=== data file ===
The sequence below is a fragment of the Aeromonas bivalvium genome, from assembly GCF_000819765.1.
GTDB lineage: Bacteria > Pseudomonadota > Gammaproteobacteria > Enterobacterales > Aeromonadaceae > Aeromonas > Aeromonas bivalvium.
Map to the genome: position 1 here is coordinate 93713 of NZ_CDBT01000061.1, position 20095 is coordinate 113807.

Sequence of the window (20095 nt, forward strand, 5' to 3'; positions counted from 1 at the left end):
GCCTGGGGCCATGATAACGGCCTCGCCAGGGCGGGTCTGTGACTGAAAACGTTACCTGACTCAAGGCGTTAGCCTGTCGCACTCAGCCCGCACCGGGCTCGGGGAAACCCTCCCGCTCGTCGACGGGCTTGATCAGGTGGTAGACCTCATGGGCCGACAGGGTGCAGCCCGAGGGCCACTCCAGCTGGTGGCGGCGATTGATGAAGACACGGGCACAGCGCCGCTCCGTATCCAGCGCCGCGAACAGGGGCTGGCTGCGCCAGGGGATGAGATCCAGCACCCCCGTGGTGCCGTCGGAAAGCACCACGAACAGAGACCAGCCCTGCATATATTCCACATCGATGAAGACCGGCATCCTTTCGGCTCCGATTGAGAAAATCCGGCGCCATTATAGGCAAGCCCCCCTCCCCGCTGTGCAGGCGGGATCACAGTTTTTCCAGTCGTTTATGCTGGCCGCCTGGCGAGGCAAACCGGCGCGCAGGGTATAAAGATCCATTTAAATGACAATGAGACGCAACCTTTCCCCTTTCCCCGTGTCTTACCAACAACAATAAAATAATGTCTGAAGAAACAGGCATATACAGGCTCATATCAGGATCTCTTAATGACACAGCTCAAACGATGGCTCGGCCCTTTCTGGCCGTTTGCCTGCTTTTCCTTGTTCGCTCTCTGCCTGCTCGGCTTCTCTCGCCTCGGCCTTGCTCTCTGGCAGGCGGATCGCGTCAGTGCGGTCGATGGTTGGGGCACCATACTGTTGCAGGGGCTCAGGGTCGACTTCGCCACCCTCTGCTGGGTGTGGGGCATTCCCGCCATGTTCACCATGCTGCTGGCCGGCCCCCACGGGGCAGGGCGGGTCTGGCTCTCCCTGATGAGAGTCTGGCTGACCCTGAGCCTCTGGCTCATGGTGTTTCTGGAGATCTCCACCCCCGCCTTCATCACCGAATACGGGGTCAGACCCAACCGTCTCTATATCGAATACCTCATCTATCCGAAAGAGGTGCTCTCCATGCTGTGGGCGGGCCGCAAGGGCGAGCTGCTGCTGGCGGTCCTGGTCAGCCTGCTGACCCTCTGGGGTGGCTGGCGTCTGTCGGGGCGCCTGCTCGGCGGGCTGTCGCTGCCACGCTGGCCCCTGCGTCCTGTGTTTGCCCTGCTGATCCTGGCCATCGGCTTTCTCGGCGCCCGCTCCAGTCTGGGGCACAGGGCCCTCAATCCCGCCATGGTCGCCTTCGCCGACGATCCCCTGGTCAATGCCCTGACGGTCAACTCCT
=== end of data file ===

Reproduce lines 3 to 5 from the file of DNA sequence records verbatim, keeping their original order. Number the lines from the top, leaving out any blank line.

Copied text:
Map to the genome: position 1 here is coordinate 93713 of NZ_CDBT01000061.1, position 20095 is coordinate 113807.

Sequence of the window (20095 nt, forward strand, 5' to 3'; positions counted from 1 at the left end):
GCCTGGGGCCATGATAACGGCCTCGCCAGGGCGGGTCTGTGACTGAAAACGTTACCTGACTCAAGGCGTTAGCCTGTCGCACTCAGCCCGCACCGGGCTCGGGGAAACCCTCCCGCTCGTCGACGGGCTTGATCAGGTGGTAGACCTCATGGGCCGACAGGGTGCAGCCCGAGGGCCACTCCAGCTGGTGGCGGCGATTGATGAAGACACGGGCACAGCGCCGCTCCGTATCCAGCGCCGCGAACAGGGGCTGGCTGCGCCAGGGGATGAGATCCAGCACCCCCGTGGTGCCGTCGGAAAGCACCACGAACAGAGACCAGCCCTGCATATATTCCACATCGATGAAGACCGGCATCCTTTCGGCTCCGATTGAGAAAATCCGGCGCCATTATAGGCAAGCCCCCCTCCCCGCTGTGCAGGCGGGATCACAGTTTTTCCAGTCGTTTATGCTGGCCGCCTGGCGAGGCAAACCGGCGCGCAGGGTATAAAGATCCATTTAAATGACAATGAGACGCAACCTTTCCCCTTTCCCCGTGTCTTACCAACAACAATAAAATAATGTCTGAAGAAACAGGCATATACAGGCTCATATCAGGATCTCTTAATGACACAGCTCAAACGATGGCTCGGCCCTTTCTGGCCGTTTGCCTGCTTTTCCTTGTTCGCTCTCTGCCTGCTCGGCTTCTCTCGCCTCGGCCTTGCTCTCTGGCAGGCGGATCGCGTCAGTGCGGTCGATGGTTGGGGCACCATACTGTTGCAGGGGCTCAGGGTCGACTTCGCCACCCTCTGCTGGGTGTGGGGCATTCCCGCCATGTTCACCATGCTGCTGGCCGGCCCCCACGGGGCAGGGCGGGTCTGGCTCTCCCTGATGAGAGTCTGGCTGACCCTGAGCCTCTGGCTCATGGTGTTTCTGGAGATCTCCACCCCCGCCTTCATCACCGAATACGGGGTCAGACCCAACCGTCTCTATATCGAATACCTCATCTATCCGAAAGAGGTGCTCTCCATGCTGTGGGCGGGCCGCAAGGGCGAGCTGCTGCTGGCGGTCCTGGTCAGCCTGCTGACCCTCTGGGGTGGCTGGCGTCTGTCGGGGCGCCTGCTCGGCGGGCTGTCGCTGCCACGCTGGCCCCTGCGTCCTGTGTTTGCCCTGCTGATCCTGGCCATCGGCTTTCTCGGCGCCCGCTCCAGTCTGGGGCACAGGGCCCTCAATCCCGCCATGGTCGCCTTCGCCGACGATCCCCTGGTCAATGCCCTGACGGTCAACTCCT